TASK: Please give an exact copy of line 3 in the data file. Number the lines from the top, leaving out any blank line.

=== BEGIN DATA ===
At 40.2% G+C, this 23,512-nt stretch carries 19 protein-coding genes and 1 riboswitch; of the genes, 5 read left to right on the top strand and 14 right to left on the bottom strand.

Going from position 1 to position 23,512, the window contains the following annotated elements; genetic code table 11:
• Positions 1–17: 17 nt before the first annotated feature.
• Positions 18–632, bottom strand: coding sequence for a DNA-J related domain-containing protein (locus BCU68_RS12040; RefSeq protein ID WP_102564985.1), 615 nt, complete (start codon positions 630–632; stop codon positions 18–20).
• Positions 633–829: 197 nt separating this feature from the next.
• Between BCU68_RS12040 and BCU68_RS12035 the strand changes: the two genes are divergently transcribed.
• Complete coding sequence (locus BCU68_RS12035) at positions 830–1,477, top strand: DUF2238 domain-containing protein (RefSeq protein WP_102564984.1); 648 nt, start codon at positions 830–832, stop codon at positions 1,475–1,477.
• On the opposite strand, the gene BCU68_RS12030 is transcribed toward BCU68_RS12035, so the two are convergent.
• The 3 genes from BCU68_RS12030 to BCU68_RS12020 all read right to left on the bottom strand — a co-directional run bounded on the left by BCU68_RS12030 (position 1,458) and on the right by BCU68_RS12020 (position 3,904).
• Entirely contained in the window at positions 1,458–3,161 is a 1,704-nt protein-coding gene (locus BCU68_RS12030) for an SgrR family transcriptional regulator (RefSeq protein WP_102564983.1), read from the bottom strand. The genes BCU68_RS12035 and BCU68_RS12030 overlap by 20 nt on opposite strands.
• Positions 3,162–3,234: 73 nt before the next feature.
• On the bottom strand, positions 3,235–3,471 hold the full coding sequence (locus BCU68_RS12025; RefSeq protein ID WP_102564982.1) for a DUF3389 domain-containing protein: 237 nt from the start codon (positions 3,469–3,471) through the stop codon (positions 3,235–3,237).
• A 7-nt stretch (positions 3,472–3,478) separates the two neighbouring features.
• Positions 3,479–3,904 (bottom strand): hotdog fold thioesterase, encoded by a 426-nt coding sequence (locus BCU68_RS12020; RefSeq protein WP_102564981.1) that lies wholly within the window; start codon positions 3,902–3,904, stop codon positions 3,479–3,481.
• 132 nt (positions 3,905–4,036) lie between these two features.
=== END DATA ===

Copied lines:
• Positions 1–17: 17 nt before the first annotated feature.